genetics isn't always simple (or beautiful), but dominance designations help

Robert Robbins rrobbins at GDB.ORG
Tue Sep 21 14:47:00 EST 1993


One aspect of gene nomenclature (often really symbology) that seems not to
have been discussed is the likely future trajectory.  If we assume that
the various organismal genome programs will be at all successful we must
begin thinking of the time when there are tens of thousands of genes known
in each of many different organisms.  Under those conditions, it will long
have become impossible to embed much mnemonic meaning into any short and
convenient gene symbol. 

Another problem from that future perspective is comparative nomenclature. 
In vertebrate anatomy there has been a history of attempts to ensure that
equivalent names be given to homologous structures in related organisms. 
At the level of basic house-keeping genes, it is not unreasonable to
assume that there will be quite a few homologous genes in all organisms
and others that span very wide taxonomic groups.  Determining the most
meaningful nomenclature to capture these homologies will be difficult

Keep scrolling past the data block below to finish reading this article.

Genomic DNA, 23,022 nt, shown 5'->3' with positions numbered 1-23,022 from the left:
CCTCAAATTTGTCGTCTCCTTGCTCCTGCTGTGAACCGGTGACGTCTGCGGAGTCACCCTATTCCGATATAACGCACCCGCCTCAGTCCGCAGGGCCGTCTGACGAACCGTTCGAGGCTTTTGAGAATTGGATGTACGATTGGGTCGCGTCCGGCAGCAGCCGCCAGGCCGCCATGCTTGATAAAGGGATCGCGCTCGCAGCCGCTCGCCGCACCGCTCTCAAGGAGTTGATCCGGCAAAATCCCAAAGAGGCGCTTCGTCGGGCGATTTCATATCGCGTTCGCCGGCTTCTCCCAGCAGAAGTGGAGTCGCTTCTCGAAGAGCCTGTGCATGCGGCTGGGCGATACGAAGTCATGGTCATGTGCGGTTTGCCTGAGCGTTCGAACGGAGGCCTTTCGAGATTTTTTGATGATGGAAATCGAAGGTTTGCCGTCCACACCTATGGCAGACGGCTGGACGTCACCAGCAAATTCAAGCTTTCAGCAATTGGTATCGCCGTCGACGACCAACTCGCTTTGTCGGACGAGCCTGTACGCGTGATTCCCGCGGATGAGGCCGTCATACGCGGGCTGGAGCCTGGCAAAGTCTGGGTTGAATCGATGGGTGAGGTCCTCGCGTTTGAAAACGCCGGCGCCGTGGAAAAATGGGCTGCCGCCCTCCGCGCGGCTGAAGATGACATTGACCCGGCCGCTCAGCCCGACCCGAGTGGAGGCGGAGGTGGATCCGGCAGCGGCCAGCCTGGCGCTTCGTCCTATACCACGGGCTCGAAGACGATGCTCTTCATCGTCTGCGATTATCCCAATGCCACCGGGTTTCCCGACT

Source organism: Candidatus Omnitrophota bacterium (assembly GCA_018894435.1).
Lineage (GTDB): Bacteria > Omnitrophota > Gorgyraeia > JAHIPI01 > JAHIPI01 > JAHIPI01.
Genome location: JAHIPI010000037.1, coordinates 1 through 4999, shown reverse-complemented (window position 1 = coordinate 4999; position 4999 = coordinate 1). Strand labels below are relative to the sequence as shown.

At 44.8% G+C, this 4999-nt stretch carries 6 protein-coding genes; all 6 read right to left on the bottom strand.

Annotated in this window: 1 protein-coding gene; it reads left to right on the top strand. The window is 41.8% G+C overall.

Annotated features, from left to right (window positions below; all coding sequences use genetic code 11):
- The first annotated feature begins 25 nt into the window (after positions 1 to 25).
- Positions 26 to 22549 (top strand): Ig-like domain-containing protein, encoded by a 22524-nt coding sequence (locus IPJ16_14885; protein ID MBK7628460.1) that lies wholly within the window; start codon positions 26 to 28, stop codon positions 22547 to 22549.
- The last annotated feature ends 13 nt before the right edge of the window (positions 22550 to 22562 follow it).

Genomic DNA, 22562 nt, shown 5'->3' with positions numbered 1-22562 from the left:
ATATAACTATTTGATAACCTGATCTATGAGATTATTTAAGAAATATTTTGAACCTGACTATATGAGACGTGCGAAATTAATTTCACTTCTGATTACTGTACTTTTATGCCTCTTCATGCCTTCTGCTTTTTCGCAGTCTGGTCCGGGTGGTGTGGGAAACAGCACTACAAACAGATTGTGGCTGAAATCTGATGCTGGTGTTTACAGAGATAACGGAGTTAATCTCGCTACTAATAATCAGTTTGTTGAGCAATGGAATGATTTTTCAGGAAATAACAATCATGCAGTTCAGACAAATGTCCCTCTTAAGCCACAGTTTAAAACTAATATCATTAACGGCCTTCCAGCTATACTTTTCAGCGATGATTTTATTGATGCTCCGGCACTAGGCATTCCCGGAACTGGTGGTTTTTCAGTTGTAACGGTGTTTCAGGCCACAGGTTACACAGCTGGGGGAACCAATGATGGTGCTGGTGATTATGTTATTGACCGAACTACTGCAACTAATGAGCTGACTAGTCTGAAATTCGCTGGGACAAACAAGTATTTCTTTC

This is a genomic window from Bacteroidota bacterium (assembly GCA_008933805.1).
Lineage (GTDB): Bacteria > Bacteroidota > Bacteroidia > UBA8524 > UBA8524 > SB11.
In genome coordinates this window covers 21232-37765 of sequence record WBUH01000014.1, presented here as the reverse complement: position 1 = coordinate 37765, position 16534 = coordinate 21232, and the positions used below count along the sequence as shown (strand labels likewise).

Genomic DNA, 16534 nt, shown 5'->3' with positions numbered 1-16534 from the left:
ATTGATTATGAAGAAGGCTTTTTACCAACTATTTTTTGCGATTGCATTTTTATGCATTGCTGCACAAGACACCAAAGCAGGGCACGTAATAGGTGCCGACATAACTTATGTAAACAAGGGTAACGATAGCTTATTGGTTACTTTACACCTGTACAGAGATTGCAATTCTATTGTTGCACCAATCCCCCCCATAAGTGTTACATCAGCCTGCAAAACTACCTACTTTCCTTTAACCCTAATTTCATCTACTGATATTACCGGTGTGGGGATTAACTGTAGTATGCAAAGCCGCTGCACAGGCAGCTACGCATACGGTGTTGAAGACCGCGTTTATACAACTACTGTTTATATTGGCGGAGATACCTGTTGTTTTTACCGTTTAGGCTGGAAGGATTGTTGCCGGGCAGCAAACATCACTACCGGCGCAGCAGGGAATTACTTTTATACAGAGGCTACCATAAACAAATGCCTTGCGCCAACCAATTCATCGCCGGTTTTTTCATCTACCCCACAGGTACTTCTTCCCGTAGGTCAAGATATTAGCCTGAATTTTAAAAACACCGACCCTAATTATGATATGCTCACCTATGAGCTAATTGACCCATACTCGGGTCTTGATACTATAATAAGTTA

until many more loci have been identified and characterized, and the
process will not begin in earnest until the data and tools for comparative
genomics are available.  These are coming, but until they arrive there
will be an increasing need for provisional names.  

Provisional names are already a problem when orfs are identified and must
be named before anything is known about them, except perhaps some weak
homology to a sequence in a different organism.  A few suggestions have
been published on provision genetic nomenclature, but all that I have seen
fall short of meeting even their own avowed goals.  

I suggest that care be taken in developing new nomenclature and symbology
systems to use forward-looking rather than backward-looking constraints. 
Having to rename many genes is difficult, especially so when all of the
"good" names have already been taken.  Computers can always sort out
synonyms, but massive renaming always forces either a move to names of
less and less utility (as previously used names must be avoided) or to
significant homonymy -- something that computers do not handle well at
all. 






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